Washington DC Leads Cloud Trend Despite Security Concerns

Tuesday, April 26, 2011



Citing a Microsoft sponsored survey, a TechJournal South article recently named Washington, DC as a leading trendsetter in cloud computing.

The study was conducted by 7th Sense research and of the major cities examined, DC was highlighted as being particularly receptive to the adoption of cloud computing services.

"The survey results revealed a number of reasons why D.C. ITDMs (IT decision makers) have so readily embraced web-based services. For one, supporting a mobile workforce is no longer a perk, but a necessity in a business climate defined by anytime, anywhere availability. Therefore, 81 percent of enterprise ITDMs in the Washington, D.C. area agree that IT must address the business need of enabling workers to work anywhere at any time," wrote Microsoft's Karen Del Vescovo.

According to Cloud Musings, the survey found the following:

  • 81 percent of ITDMs in Washington agree that IT must enable workers to work anywhere at any time
  • 46 percent of these respondents believe that cloud services can support and enable a remote workforce
  • 26 percent of ITDMs say the cloud enabled them to start a new line of business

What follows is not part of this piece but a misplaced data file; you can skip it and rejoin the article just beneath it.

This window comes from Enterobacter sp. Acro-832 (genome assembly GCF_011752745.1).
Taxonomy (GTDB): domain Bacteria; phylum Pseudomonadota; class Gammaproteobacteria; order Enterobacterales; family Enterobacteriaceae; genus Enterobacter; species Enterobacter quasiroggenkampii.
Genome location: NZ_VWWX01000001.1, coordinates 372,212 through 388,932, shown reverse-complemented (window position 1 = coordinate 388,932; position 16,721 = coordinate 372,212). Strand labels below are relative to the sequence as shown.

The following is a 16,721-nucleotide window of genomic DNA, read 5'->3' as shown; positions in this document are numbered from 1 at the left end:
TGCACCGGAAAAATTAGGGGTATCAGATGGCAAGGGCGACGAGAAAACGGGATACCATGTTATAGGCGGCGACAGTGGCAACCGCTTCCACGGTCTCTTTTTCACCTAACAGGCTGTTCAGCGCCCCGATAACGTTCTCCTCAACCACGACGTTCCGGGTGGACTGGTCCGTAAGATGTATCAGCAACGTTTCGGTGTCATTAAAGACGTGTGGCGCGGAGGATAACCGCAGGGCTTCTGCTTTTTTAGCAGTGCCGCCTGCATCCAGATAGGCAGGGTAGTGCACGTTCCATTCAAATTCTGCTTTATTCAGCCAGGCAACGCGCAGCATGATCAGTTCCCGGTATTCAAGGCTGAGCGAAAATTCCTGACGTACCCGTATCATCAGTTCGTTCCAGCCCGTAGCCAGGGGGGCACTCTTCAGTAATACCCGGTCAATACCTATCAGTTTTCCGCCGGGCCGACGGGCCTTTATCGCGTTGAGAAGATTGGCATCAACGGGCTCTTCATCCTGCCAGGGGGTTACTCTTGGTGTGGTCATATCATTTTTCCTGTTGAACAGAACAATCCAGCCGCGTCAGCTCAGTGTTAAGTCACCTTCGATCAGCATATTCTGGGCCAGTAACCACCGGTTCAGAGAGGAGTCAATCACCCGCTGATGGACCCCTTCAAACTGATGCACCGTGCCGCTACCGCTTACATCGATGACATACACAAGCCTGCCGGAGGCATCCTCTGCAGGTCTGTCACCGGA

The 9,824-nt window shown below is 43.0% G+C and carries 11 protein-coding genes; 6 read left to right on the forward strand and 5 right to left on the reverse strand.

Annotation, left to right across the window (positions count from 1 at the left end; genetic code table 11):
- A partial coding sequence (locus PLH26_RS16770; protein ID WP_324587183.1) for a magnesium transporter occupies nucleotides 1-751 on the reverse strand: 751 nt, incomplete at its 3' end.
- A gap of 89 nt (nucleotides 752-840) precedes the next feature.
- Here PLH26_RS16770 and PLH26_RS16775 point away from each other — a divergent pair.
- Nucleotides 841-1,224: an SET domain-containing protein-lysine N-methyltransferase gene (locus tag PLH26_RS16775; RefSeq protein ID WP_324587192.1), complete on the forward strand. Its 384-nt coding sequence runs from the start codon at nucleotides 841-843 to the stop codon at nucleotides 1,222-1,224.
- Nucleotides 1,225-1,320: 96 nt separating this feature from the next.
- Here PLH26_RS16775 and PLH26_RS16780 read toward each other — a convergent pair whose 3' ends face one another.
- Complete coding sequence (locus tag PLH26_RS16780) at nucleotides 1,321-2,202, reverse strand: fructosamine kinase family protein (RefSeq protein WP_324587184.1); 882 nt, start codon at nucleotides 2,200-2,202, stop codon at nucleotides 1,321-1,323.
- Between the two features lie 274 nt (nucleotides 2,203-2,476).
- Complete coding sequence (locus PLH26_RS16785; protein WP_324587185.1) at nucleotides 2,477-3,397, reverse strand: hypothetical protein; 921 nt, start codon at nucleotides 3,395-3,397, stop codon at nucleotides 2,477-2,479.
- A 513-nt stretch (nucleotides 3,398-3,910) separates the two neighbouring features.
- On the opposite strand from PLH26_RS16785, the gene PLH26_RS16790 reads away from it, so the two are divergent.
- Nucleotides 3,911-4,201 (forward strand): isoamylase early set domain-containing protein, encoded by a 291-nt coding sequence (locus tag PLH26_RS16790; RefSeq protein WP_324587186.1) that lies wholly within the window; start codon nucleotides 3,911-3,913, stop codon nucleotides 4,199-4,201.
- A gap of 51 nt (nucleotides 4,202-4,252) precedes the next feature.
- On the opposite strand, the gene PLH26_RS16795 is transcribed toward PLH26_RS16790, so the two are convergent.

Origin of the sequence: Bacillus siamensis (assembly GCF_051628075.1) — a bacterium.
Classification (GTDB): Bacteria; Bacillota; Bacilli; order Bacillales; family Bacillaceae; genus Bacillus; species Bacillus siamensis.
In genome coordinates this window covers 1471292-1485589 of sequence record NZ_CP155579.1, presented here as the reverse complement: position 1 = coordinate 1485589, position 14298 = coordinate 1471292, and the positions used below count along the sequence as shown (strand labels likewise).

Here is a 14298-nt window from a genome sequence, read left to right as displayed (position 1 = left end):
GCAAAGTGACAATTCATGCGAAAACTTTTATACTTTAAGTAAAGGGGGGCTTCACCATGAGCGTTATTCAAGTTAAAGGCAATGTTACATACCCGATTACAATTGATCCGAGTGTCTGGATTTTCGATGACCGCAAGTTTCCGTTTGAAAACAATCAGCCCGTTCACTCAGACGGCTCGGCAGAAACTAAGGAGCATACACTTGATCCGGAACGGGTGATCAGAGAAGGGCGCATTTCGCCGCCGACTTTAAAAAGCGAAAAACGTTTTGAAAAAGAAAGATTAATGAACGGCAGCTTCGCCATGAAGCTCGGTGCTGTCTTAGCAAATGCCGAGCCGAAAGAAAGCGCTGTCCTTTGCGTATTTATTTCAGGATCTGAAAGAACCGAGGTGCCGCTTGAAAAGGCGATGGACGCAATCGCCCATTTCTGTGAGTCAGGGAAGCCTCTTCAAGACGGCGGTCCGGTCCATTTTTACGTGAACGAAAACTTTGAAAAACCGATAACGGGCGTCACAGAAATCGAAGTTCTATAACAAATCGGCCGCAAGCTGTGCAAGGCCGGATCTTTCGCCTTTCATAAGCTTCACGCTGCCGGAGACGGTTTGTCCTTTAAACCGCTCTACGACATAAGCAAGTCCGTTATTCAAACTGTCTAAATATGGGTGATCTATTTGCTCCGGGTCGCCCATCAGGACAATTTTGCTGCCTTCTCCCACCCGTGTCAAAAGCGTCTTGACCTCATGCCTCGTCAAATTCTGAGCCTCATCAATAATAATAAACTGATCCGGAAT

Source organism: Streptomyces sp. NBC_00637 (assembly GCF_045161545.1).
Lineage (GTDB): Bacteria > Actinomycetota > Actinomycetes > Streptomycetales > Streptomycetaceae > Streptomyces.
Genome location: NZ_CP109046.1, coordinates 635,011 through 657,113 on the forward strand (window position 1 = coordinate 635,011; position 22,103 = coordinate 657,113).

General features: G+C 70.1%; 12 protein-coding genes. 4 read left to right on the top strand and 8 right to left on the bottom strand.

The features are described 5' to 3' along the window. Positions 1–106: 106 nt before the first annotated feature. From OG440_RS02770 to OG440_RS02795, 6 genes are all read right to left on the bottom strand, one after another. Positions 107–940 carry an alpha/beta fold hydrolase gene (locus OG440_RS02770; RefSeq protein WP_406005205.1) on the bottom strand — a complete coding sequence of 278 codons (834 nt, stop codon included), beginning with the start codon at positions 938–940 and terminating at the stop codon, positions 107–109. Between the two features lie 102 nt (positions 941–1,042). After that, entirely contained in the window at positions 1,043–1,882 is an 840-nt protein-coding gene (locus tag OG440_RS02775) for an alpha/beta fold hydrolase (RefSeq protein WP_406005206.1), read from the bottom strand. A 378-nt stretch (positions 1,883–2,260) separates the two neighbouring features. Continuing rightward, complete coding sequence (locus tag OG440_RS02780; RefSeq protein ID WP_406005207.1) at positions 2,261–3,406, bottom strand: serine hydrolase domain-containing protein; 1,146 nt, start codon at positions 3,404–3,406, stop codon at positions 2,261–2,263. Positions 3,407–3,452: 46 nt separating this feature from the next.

• 28 percent of D.C. enterprise organizations are hiring more staff with cloud computing experience
  • 14 percent are hiring more staff in general as a result of cloud services
  • 50 percent of D.C. ITDMs said they would be more likely to purchase a cloud solution if they could work with a certified partner
  • 32 percent of respondents hired vendors to assist in deploying cloud projects.

The federal government is leading the push for cloud adoption following the February release of the Federal Cloud Computing Strategy by Federal CIO Vivek Kundra.

"The Federal Government will create a transparent security environment between cloud providers and cloud consumers. The environment will move us to a level where the Federal Government’s understanding and ability to assess its security posture will be superior to what is provided within agencies today," the report stated.

Security issues remain a major obstacle to wider adoption of cloud-based services, especially in light of a recent data loss events such as the breach at Epsilon, a third-party email marketing and service provider.

Epsilon, which contracts with some of largest retail and financial companies in the nation, reported that their systems experienced an unauthorized access event that has exposed the names and email addresses of the customers the company's clients serve.

Security risks in the cloud have not prevented the federal government and a sizable portion of the private sector from moving to cloud-based strategies which are able to provide a wider range of services at a lower price point than developing systems to accomplish the same tasks individually.

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